Corporations rely on “gap analysis” to make sure that the business is running well and even make room for growth. Gap analysis refers to the process that a company goes through to compare its actual performance with its goals to determine whether it is meeting expectations and using its resources efficiently. A business management team is usually responsible for conducting the gap analysis, after which they can create a tailor-made action plan to fill the performance gaps and move the organization forward.

It usually consists of four steps:

1.) Outline and define goals

2.) Measure actual performance against targets

3.) Analyze the data

4.) Compile a performance report

A gap analysis can also benefit you as an investor. When you apply this process to your personal finance, you can better manage it and meet your goals.

Examples of GAP analysis

  • An e-commerce company, Company A, let’s say Reulala, sells bags online. They have been getting a lot of customer complaints, so the team performed a gap analysis. They discovered that the current performance does not meet its stated goal which is to provide top-notch customer experience. They failed to scale support technology as well as staffing to match the company’s growth, resulting in declining customer service quality. Through their gap analysis findings, they sought to improve their customer service, hiring more people and purchasing the necessary equipment and customer service software.
  • A delivery service company, Company B, has been plagued with numerous customer complaints of packages arriving late. After performing a gap analysis, they were able to find a difference between the current process and the company’s objectives. They were also able to map out an optimized process which cuts down on delivery time, reducing costs and mitigating risks.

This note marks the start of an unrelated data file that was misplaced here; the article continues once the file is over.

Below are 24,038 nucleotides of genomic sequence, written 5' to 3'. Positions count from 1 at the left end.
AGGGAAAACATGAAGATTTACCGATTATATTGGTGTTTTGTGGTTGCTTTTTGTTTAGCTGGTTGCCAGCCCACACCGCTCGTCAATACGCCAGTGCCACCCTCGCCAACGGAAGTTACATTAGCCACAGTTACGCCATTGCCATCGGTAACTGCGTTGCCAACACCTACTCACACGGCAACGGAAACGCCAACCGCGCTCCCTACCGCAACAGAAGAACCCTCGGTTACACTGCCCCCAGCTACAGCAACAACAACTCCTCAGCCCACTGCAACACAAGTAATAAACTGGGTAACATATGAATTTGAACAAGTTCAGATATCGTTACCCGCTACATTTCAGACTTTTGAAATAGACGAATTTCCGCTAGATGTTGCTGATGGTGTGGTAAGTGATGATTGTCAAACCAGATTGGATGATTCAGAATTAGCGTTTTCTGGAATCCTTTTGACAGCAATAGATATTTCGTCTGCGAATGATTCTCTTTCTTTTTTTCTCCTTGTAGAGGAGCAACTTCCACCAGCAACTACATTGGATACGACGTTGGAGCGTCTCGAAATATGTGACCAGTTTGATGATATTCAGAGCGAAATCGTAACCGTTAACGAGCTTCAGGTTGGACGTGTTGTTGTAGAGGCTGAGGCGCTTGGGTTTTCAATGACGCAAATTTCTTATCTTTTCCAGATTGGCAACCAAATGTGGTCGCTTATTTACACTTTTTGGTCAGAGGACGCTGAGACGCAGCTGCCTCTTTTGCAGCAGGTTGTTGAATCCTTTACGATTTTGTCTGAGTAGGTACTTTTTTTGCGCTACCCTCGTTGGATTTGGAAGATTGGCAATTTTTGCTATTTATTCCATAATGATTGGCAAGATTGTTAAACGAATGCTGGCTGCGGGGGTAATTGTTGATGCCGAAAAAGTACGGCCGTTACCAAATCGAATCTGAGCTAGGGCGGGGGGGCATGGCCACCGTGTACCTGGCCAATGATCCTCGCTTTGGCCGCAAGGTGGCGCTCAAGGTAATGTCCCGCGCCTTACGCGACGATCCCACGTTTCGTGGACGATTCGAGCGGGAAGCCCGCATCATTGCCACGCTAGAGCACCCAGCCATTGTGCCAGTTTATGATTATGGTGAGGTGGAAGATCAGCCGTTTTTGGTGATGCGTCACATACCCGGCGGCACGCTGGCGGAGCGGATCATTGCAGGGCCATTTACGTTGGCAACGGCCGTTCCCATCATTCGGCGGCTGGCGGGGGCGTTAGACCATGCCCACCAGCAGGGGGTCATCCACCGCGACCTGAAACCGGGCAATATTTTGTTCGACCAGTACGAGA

How does GAP analysis affect investing?

If gap analysis is not in your financial review routine, maybe it’s time for you to include it. Adhering to the four steps outlined above can help you determine your goals, where you are now, and what you should do to bridge the gap between the two. 

The first step in your finance gap analysis is identifying your personal goals, which you can base on your needs and priorities, as well as your investment preferences and tolerance for risk. Next, assess your current standing. What are your assets? How much is your net worth? Do your investments match your risk tolerance? Do you know what your costs are?

The third step is creating an action plan. Go back to your data, then map out a process to bridge the gap between your current standing and your financial goals. You may want to get the help of a qualified financial advisor to determine which approach is best for you.

The final step is the report. You need a written record that you can always refer to check your progress. You can also use these documents to compare and contrast data and growth throughout the years. The way to optimum personal financial health requires awareness of your strengths and weaknesses. Performing a gap analysis is the best way to make sure that you are on track to achieving your goals.  

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